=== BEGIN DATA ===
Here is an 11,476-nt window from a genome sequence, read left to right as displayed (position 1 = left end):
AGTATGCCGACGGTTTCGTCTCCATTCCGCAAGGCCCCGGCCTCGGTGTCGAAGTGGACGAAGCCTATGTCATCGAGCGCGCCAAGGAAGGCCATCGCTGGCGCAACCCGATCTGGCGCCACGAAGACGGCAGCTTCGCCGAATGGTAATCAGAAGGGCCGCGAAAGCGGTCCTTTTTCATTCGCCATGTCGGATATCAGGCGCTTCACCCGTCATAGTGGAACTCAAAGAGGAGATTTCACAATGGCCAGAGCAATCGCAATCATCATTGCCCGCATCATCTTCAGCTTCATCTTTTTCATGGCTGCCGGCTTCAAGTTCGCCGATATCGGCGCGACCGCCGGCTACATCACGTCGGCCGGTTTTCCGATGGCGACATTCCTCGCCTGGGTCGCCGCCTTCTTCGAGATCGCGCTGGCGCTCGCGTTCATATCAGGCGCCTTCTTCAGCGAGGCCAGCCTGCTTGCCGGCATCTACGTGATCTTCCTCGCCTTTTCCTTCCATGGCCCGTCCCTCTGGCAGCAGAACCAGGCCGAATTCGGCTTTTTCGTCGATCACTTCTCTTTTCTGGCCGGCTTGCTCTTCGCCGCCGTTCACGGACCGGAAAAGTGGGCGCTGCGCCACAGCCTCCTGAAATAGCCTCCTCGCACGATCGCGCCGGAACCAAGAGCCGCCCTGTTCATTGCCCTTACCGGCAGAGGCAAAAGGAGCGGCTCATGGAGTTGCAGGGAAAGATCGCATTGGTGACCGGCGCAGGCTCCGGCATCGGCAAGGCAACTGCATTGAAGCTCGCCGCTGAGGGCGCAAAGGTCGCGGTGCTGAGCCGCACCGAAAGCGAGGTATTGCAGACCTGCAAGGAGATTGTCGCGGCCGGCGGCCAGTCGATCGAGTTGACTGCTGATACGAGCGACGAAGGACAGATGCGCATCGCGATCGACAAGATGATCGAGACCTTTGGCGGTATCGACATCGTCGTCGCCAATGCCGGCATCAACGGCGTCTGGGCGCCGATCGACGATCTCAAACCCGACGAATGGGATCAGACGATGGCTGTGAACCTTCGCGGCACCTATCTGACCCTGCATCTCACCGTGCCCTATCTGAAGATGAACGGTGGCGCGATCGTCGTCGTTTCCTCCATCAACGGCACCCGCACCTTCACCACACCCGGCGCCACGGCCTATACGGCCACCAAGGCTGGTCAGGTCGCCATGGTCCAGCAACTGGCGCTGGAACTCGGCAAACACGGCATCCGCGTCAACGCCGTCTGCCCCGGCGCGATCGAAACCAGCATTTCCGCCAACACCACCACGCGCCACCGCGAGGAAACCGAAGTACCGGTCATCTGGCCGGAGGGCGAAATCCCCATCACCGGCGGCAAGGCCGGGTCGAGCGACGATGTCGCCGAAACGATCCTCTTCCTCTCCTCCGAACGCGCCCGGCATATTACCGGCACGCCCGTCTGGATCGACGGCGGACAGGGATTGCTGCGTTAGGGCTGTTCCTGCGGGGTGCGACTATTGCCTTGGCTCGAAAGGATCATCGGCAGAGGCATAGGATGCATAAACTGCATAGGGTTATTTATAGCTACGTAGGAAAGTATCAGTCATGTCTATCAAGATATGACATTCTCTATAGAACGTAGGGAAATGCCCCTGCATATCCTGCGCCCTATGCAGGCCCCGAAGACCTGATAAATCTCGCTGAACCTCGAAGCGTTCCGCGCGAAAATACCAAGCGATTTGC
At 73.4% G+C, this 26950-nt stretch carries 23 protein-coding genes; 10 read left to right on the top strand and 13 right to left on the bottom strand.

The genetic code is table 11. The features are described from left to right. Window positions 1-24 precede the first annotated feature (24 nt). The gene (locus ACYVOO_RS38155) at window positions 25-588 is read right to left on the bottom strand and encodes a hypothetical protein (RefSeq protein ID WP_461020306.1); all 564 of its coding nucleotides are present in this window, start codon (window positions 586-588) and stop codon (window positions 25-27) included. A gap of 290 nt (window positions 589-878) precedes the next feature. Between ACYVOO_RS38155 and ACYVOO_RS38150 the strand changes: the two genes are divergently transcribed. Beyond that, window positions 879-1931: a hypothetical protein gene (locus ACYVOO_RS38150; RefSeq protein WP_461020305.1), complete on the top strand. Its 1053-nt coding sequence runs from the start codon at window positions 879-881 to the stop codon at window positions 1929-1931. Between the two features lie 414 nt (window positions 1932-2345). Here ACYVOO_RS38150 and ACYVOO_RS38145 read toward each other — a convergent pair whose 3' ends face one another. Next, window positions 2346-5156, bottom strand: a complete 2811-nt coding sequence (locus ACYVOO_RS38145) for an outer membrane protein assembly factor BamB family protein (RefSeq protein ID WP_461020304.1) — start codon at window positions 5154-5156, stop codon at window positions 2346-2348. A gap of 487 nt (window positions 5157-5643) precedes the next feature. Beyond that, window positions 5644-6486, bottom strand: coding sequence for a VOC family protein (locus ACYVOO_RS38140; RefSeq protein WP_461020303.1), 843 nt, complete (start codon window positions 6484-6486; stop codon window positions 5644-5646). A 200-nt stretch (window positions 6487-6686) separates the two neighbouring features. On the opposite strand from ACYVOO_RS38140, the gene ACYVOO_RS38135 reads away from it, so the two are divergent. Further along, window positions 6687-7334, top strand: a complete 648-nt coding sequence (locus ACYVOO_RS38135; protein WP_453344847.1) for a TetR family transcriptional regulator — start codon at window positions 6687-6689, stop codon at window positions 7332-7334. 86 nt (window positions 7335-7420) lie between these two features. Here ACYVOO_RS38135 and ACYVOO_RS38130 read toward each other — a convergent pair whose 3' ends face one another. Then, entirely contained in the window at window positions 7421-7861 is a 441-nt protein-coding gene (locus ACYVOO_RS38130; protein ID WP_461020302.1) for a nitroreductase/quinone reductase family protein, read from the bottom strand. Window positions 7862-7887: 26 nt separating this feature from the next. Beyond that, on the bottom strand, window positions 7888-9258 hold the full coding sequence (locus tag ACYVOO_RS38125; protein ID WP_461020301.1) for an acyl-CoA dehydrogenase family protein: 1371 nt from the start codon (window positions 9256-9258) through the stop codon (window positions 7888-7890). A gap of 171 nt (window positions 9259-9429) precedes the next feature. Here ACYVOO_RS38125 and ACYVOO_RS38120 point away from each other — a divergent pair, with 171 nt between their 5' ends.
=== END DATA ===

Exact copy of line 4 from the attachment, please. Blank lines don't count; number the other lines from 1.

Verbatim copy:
The genetic code is table 11. The features are described from left to right. Window positions 1-24 precede the first annotated feature (24 nt). The gene (locus ACYVOO_RS38155) at window positions 25-588 is read right to left on the bottom strand and encodes a hypothetical protein (RefSeq protein ID WP_461020306.1); all 564 of its coding nucleotides are present in this window, start codon (window positions 586-588) and stop codon (window positions 25-27) included. A gap of 290 nt (window positions 589-878) precedes the next feature. Between ACYVOO_RS38155 and ACYVOO_RS38150 the strand changes: the two genes are divergently transcribed. Beyond that, window positions 879-1931: a hypothetical protein gene (locus ACYVOO_RS38150; RefSeq protein WP_461020305.1), complete on the top strand. Its 1053-nt coding sequence runs from the start codon at window positions 879-881 to the stop codon at window positions 1929-1931. Between the two features lie 414 nt (window positions 1932-2345). Here ACYVOO_RS38150 and ACYVOO_RS38145 read toward each other — a convergent pair whose 3' ends face one another. Next, window positions 2346-5156, bottom strand: a complete 2811-nt coding sequence (locus ACYVOO_RS38145) for an outer membrane protein assembly factor BamB family protein (RefSeq protein ID WP_461020304.1) — start codon at window positions 5154-5156, stop codon at window positions 2346-2348. A gap of 487 nt (window positions 5157-5643) precedes the next feature. Beyond that, window positions 5644-6486, bottom strand: coding sequence for a VOC family protein (locus ACYVOO_RS38140; RefSeq protein WP_461020303.1), 843 nt, complete (start codon window positions 6484-6486; stop codon window positions 5644-5646). A 200-nt stretch (window positions 6487-6686) separates the two neighbouring features. On the opposite strand from ACYVOO_RS38140, the gene ACYVOO_RS38135 reads away from it, so the two are divergent. Further along, window positions 6687-7334, top strand: a complete 648-nt coding sequence (locus ACYVOO_RS38135; protein WP_453344847.1) for a TetR family transcriptional regulator — start codon at window positions 6687-6689, stop codon at window positions 7332-7334. 86 nt (window positions 7335-7420) lie between these two features. Here ACYVOO_RS38135 and ACYVOO_RS38130 read toward each other — a convergent pair whose 3' ends face one another. Then, entirely contained in the window at window positions 7421-7861 is a 441-nt protein-coding gene (locus ACYVOO_RS38130; protein ID WP_461020302.1) for a nitroreductase/quinone reductase family protein, read from the bottom strand. Window positions 7862-7887: 26 nt separating this feature from the next. Beyond that, on the bottom strand, window positions 7888-9258 hold the full coding sequence (locus tag ACYVOO_RS38125; protein ID WP_461020301.1) for an acyl-CoA dehydrogenase family protein: 1371 nt from the start codon (window positions 9256-9258) through the stop codon (window positions 7888-7890). A gap of 171 nt (window positions 9259-9429) precedes the next feature. Here ACYVOO_RS38125 and ACYVOO_RS38120 point away from each other — a divergent pair, with 171 nt between their 5' ends.